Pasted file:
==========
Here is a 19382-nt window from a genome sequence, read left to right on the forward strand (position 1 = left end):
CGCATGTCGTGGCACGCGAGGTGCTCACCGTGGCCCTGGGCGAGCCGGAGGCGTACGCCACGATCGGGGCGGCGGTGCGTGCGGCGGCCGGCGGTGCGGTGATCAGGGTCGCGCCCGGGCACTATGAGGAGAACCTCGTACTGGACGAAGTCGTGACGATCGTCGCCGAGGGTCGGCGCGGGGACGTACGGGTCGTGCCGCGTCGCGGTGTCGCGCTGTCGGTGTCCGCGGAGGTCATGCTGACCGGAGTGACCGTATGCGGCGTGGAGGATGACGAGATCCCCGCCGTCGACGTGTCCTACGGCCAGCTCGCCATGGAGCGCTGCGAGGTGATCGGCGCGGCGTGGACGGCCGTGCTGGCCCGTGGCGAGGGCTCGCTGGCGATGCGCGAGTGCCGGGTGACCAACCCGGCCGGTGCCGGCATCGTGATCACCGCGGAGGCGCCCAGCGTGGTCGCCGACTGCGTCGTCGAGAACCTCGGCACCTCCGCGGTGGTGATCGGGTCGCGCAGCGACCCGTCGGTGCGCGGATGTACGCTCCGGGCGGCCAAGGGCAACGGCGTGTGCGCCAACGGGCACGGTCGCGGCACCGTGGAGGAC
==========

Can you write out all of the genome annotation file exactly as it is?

Here is a 19382-nt window from a genome sequence, read left to right on the forward strand (position 1 = left end):
CGCATGTCGTGGCACGCGAGGTGCTCACCGTGGCCCTGGGCGAGCCGGAGGCGTACGCCACGATCGGGGCGGCGGTGCGTGCGGCGGCCGGCGGTGCGGTGATCAGGGTCGCGCCCGGGCACTATGAGGAGAACCTCGTACTGGACGAAGTCGTGACGATCGTCGCCGAGGGTCGGCGCGGGGACGTACGGGTCGTGCCGCGTCGCGGTGTCGCGCTGTCGGTGTCCGCGGAGGTCATGCTGACCGGAGTGACCGTATGCGGCGTGGAGGATGACGAGATCCCCGCCGTCGACGTGTCCTACGGCCAGCTCGCCATGGAGCGCTGCGAGGTGATCGGCGCGGCGTGGACGGCCGTGCTGGCCCGTGGCGAGGGCTCGCTGGCGATGCGCGAGTGCCGGGTGACCAACCCGGCCGGTGCCGGCATCGTGATCACCGCGGAGGCGCCCAGCGTGGTCGCCGACTGCGTCGTCGAGAACCTCGGCACCTCCGCGGTGGTGATCGGGTCGCGCAGCGACCCGTCGGTGCGCGGATGTACGCTCCGGGCGGCCAAGGGCAACGGCGTGTGCGCCAACGGGCACGGTCGCGGCACCGTGGAGGAC